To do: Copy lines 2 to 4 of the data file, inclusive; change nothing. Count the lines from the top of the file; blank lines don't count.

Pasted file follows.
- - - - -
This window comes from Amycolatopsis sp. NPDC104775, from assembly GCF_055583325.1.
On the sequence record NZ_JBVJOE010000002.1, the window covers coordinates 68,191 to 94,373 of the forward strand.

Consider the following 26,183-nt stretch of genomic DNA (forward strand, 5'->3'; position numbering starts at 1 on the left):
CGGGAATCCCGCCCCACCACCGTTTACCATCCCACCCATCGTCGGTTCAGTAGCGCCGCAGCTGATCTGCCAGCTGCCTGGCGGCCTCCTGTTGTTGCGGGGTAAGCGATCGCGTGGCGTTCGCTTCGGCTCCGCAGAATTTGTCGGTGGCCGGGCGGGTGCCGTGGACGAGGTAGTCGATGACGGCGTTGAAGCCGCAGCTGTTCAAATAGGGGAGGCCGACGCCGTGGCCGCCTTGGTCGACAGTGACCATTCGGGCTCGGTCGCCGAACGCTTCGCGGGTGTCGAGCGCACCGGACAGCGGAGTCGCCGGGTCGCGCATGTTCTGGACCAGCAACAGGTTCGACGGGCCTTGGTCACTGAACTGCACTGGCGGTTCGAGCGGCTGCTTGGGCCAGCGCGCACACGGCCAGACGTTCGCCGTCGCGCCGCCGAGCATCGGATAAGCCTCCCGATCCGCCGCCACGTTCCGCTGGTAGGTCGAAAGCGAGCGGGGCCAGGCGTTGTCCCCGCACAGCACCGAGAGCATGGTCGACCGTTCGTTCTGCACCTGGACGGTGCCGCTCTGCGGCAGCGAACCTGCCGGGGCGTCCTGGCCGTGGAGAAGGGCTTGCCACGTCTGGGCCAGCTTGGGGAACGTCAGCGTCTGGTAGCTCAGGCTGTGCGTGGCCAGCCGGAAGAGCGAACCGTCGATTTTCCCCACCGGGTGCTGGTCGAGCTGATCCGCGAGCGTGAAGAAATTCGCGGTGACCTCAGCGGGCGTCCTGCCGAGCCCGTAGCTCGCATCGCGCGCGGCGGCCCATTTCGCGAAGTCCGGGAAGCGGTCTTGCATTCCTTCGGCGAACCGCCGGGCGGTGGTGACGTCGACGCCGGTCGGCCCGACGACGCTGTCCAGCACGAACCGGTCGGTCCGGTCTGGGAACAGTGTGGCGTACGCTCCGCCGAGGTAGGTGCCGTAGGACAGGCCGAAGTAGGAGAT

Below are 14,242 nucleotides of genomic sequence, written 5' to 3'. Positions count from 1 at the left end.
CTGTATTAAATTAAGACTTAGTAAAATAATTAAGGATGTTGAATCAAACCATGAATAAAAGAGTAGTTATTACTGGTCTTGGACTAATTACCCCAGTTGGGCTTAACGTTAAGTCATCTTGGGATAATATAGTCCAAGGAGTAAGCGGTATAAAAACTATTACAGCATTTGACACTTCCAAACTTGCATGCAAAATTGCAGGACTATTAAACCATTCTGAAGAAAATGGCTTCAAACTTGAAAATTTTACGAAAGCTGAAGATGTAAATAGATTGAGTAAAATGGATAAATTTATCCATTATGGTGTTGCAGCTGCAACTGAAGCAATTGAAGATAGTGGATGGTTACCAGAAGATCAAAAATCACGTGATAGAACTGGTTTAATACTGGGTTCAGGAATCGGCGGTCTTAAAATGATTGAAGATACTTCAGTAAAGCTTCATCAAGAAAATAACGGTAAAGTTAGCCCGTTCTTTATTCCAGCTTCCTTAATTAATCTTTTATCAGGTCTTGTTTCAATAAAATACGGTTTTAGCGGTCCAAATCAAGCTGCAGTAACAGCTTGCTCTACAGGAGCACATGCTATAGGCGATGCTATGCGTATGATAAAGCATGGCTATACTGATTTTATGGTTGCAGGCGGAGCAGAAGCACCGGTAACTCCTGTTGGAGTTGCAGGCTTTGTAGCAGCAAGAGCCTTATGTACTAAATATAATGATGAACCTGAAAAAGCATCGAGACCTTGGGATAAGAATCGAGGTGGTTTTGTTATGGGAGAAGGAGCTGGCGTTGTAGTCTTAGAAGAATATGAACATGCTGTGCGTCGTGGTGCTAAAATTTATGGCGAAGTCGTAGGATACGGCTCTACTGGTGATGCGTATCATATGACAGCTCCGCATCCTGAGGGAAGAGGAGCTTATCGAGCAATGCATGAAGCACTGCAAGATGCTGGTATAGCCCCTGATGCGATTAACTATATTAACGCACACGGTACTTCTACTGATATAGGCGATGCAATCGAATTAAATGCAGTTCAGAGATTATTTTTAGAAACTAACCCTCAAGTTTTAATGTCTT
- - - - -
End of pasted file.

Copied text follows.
On the sequence record NZ_JBVJOE010000002.1, the window covers coordinates 68,191 to 94,373 of the forward strand.

Consider the following 26,183-nt stretch of genomic DNA (forward strand, 5'->3'; position numbering starts at 1 on the left):
CGGGAATCCCGCCCCACCACCGTTTACCATCCCACCCATCGTCGGTTCAGTAGCGCCGCAGCTGATCTGCCAGCTGCCTGGCGGCCTCCTGTTGTTGCGGGGTAAGCGATCGCGTGGCGTTCGCTTCGGCTCCGCAGAATTTGTCGGTGGCCGGGCGGGTGCCGTGGACGAGGTAGTCGATGACGGCGTTGAAGCCGCAGCTGTTCAAATAGGGGAGGCCGACGCCGTGGCCGCCTTGGTCGACAGTGACCATTCGGGCTCGGTCGCCGAACGCTTCGCGGGTGTCGAGCGCACCGGACAGCGGAGTCGCCGGGTCGCGCATGTTCTGGACCAGCAACAGGTTCGACGGGCCTTGGTCACTGAACTGCACTGGCGGTTCGAGCGGCTGCTTGGGCCAGCGCGCACACGGCCAGACGTTCGCCGTCGCGCCGCCGAGCATCGGATAAGCCTCCCGATCCGCCGCCACGTTCCGCTGGTAGGTCGAAAGCGAGCGGGGCCAGGCGTTGTCCCCGCACAGCACCGAGAGCATGGTCGACCGTTCGTTCTGCACCTGGACGGTGCCGCTCTGCGGCAGCGAACCTGCCGGGGCGTCCTGGCCGTGGAGAAGGGCTTGCCACGTCTGGGCCAGCTTGGGGAACGTCAGCGTCTGGTAGCTCAGGCTGTGCGTGGCCAGCCGGAAGAGCGAACCGTCGATTTTCCCCACCGGGTGCTGGTCGAGCTGATCCGCGAGCGTGAAGAAATTCGCGGTGACCTCAGCGGGCGTCCTGCCGAGCCCGTAGCTCGCATCGCGCGCGGCGGCCCATTTCGCGAAGTCCGGGAAGCGGTCTTGCATTCCTTCGGCGAACCGCCGGGCGGTGGTGACGTCGACGCCGGTCGGCCCGACGACGCTGTCCAGCACGAACCGGTCGGTCCGGTCTGGGAACAGTGTGGCGTACGCTCCGCCGAGGTAGGTGCCGTAGGACAGGCCGAAGTAGGAGAT